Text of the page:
Staff writer at Detroit Lakes Newspapers for the past 16 years, currently editor of the entertainment and community pages as well as covering city council and the Lake Park-Audubon School Board. Living in DL with my cat, Smokey.
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Candies, cookies, jellies, jams, bars, breads, lefse hot off the griddle... even fresh baked cinnamon rolls: If you're craving a particular treat this Christmas season, the Holy Rosary Cookie Walk probably has it: In fact, there are usually at least 50 different varieties to choose from, according to organizers "We have a lot of ethnic delicacies, like pizzelles, rosettes, sandbakkles, krumkake, biscotti, Scottish shortbread," says Judy Luhman, who is one of the members of the planning committee for the Cookie Walk.
Lake Park native Cody Elhard, a 2017 graduate of Lake Park-Audubon High School, wasn't even old enough to vote during the last presidential election. Only one of his three teammates at North Dakota State University has even reached the legal drinking age — and that, just barely. Yet Elhard, who will turn 19 in January, and his three fellow undergraduates — all pursuing degrees in computer science at NDSU in Fargo — are in the process of building something that could have a dramatic impact on higher education in the United States.
Though Monday night's weather might have almost seemed more appropriate for t-shirts and sandals than woolen hats and mittens, Santa's Grand Parade of Lights and its attendant downtown festivities served as a fitting kickoff to the holiday season in Detroit Lakes.
It's been more than 30 years since Lakes Area Young Life first began selling fresh-cut Christmas trees to area residents. The holiday tradition brings out customers new and old, some of whom have bought their trees from Young Life every year since it started. "We sell three types of trees," says Peter Paulson, Young LIfe area director. "One is a Balsam fir, one is white pine and then we also have a Fraser fir, which is kind of like the Cadillac of Christmas trees.
For as long as anyone at Detroit Lakes' Congregational Church can remember, the ladies of the church have hosted a Christmas celebration on the first Saturday in December. "It's been going on since at least 1941," says church member Anne Anderson. "It used to be a Christmas tea, and there was much more of an emphasis on crafts at one time, but it's evolved over the years." Though there may be a few craft items for sale on Saturday, Dec. 2, these days, the emphasis is on the bake sale — and the meal, she added.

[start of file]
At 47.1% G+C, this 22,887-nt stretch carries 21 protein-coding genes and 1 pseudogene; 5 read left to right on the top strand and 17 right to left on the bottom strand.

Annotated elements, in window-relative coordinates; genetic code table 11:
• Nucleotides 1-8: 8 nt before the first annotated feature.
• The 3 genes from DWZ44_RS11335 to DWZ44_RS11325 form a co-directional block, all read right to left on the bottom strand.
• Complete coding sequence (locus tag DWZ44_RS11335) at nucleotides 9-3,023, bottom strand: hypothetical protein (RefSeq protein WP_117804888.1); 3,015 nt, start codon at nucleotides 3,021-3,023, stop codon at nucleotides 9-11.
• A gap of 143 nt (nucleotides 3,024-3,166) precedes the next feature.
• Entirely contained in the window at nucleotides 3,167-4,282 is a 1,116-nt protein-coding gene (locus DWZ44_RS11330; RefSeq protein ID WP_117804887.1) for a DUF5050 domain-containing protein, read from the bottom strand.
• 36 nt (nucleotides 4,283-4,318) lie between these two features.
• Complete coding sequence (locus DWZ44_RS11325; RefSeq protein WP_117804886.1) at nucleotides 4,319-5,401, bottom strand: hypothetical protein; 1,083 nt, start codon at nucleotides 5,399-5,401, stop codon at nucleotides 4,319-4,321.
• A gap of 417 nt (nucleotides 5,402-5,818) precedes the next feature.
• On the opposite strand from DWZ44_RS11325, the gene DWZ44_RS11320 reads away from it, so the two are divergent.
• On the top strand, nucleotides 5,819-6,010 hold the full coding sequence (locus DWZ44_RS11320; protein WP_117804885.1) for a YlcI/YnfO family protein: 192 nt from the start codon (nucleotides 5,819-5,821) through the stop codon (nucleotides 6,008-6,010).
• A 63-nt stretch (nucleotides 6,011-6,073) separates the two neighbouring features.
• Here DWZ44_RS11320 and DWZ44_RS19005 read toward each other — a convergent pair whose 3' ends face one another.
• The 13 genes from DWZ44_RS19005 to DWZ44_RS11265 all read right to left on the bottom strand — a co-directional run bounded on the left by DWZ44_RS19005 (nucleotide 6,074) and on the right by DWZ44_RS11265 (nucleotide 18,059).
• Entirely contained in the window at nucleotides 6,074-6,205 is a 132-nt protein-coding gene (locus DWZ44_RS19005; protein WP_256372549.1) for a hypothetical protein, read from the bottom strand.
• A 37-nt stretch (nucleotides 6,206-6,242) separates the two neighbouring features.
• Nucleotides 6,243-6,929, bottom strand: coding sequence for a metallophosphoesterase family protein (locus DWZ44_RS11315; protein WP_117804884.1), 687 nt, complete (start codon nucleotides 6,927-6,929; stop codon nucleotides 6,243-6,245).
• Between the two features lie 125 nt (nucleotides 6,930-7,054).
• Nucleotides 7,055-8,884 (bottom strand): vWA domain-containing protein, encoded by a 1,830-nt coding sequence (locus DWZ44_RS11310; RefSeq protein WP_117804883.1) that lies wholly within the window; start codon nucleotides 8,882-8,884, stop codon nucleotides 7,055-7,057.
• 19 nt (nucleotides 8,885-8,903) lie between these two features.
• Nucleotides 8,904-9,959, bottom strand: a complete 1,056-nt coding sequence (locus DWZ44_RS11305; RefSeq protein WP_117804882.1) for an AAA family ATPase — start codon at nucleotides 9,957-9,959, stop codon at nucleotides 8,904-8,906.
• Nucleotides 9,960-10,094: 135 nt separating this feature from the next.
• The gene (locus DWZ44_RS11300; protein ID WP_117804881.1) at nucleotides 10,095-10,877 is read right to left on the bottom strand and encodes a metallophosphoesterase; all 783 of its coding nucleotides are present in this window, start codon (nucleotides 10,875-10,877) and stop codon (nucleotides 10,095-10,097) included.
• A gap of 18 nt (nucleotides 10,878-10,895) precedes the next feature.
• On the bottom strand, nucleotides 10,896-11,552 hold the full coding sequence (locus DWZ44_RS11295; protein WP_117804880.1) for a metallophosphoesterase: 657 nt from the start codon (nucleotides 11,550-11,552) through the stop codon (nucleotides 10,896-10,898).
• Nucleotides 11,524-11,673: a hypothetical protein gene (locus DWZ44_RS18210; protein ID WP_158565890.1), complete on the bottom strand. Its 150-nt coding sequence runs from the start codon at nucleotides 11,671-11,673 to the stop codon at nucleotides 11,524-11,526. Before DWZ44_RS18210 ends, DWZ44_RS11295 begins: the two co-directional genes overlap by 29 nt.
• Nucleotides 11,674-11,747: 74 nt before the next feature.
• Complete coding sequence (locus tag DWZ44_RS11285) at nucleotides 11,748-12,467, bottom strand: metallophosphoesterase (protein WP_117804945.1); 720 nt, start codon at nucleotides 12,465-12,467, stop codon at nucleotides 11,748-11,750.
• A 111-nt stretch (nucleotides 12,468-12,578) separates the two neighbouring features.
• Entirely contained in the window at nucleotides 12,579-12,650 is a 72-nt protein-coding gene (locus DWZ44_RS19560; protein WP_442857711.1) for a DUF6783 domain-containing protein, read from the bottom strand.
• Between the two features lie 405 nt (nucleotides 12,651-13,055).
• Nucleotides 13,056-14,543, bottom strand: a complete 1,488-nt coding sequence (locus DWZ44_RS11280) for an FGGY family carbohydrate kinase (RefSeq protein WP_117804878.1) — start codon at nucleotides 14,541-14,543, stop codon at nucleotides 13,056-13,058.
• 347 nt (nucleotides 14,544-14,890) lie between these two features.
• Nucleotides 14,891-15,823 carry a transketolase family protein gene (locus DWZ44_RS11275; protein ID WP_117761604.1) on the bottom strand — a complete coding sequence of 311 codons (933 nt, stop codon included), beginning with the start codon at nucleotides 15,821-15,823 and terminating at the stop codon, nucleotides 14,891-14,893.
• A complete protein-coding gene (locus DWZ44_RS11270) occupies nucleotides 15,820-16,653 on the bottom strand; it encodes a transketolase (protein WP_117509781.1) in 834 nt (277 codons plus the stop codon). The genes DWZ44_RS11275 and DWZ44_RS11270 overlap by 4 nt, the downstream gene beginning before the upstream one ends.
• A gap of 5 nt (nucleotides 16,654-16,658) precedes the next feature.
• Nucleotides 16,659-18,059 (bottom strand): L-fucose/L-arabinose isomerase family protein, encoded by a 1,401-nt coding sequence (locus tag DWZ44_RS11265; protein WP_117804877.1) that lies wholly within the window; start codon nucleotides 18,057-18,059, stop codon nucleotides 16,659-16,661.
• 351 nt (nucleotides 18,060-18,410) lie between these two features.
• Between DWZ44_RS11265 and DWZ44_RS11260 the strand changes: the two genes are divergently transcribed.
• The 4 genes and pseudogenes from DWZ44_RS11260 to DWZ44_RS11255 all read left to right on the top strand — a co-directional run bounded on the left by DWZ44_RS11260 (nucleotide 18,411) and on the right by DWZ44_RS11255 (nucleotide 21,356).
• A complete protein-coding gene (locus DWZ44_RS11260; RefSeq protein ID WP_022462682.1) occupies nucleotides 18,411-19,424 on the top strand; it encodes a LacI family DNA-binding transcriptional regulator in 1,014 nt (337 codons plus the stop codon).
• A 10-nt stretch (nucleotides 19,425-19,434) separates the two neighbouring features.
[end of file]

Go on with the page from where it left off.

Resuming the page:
For 49 years now, members of Detroit Lakes's Damien Society have been spending each Christmas season helping to warm the hands and heads — not to mention hearts — of local residents in need. "We've been doing it for 49 years now. Next year will be the big one — our 50th," says Damien Society member Michelle Norby.
Though it's been three years since country crooner John Berry last visited Detroit Lakes, he has been a familiar face at the Historic Holmes Theatre since his first concert there in 2005.
Going to be alone on Thanksgiving this year? Don't feel like spending the time to cook a turkey? Then come on down to Detroit Lakes' Holy Rosary Catholic Church for its annual Community Thanksgiving Feast from 11 a.m. to 1 p.m. this Thursday, Nov. 23 in the church's Parish Center. "We'll have a full turkey dinner, with all the trimmings — freshly mashed potatoes, yams, corn, stuffing, cranberries, and pumpkin or apple pie," says Matt Brenk, who is organizing the feast along with his wife Mary this year. "And it's all prepared on site."
Give to the Max Day, a unique one-day online giving marathon that has been in existence since 2009, broke all previous records this past Thursday, Nov. 16, raising a total of$20,647,678 for nearly 5,400 nonprofits and schools across the state of Minnesota over a 24-hour period. And for the first time ever, a local nonprofit was the recipient of a "Golden Ticket" prize of $1,000: One of the donations pledged to the Detroit Lakes Community & Cultural Center between 9-10 a.m. on Thursday was randomly chosen as the recipient of the prize, which was awarded by the Mall of America.
When the City of Detroit Lakes received word this past summer that it would be eligible to receive up to $17 million in state grant funding from the Public Facilities Authority (PFA) for its new state-of-the-art wastewater treatment plant, city officials breathed a huge sigh of relief. Those sighs became a little louder last month, when bids were opened for construction of the estimated $34 million facility. Three firms submitted bids, with the low bid of just over $28.65 million coming in nearly $2.45 million under the original engineer's estimate of $31.1 million.